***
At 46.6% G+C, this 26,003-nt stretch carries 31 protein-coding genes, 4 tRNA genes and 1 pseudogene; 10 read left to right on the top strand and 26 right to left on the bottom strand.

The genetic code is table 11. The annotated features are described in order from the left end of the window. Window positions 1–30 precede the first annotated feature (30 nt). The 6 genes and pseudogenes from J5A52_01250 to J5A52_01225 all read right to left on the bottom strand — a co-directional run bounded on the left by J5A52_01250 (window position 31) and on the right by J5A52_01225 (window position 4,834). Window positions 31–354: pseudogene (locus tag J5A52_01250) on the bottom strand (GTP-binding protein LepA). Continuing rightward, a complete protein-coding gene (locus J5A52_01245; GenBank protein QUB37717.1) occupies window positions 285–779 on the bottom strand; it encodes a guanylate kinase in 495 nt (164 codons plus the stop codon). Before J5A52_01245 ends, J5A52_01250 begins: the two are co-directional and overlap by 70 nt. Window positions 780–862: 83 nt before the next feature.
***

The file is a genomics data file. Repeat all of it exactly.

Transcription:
At 46.6% G+C, this 26,003-nt stretch carries 31 protein-coding genes, 4 tRNA genes and 1 pseudogene; 10 read left to right on the top strand and 26 right to left on the bottom strand.

The genetic code is table 11. The annotated features are described in order from the left end of the window. Window positions 1–30 precede the first annotated feature (30 nt). The 6 genes and pseudogenes from J5A52_01250 to J5A52_01225 all read right to left on the bottom strand — a co-directional run bounded on the left by J5A52_01250 (window position 31) and on the right by J5A52_01225 (window position 4,834). Window positions 31–354: pseudogene (locus tag J5A52_01250) on the bottom strand (GTP-binding protein LepA). Continuing rightward, a complete protein-coding gene (locus J5A52_01245; GenBank protein QUB37717.1) occupies window positions 285–779 on the bottom strand; it encodes a guanylate kinase in 495 nt (164 codons plus the stop codon). Before J5A52_01245 ends, J5A52_01250 begins: the two are co-directional and overlap by 70 nt. Window positions 780–862: 83 nt before the next feature.